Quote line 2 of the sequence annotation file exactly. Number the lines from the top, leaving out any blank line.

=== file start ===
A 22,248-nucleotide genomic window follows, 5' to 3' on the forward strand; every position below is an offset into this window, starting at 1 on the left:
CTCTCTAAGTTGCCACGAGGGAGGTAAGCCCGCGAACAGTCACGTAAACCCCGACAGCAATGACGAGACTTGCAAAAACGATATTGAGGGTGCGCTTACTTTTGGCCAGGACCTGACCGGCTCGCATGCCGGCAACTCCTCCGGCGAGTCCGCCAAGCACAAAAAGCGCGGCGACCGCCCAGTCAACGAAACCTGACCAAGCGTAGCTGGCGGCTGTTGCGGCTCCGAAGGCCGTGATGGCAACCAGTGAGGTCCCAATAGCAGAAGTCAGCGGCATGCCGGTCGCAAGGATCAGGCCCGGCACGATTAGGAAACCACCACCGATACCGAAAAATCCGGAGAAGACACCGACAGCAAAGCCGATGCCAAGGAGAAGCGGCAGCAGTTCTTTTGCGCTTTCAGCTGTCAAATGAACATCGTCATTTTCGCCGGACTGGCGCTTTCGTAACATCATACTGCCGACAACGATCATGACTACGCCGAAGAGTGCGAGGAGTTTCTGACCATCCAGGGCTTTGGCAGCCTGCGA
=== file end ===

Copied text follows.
CTCTCTAAGTTGCCACGAGGGAGGTAAGCCCGCGAACAGTCACGTAAACCCCGACAGCAATGACGAGACTTGCAAAAACGATATTGAGGGTGCGCTTACTTTTGGCCAGGACCTGACCGGCTCGCATGCCGGCAACTCCTCCGGCGAGTCCGCCAAGCACAAAAAGCGCGGCGACCGCCCAGTCAACGAAACCTGACCAAGCGTAGCTGGCGGCTGTTGCGGCTCCGAAGGCCGTGATGGCAACCAGTGAGGTCCCAATAGCAGAAGTCAGCGGCATGCCGGTCGCAAGGATCAGGCCCGGCACGATTAGGAAACCACCACCGATACCGAAAAATCCGGAGAAGACACCGACAGCAAAGCCGATGCCAAGGAGAAGCGGCAGCAGTTCTTTTGCGCTTTCAGCTGTCAAATGAACATCGTCATTTTCGCCGGACTGGCGCTTTCGTAACATCATACTGCCGACAACGATCATGACTACGCCGAAGAGTGCGAGGAGTTTCTGACCATCCAGGGCTTTGGCAGCCTGCGA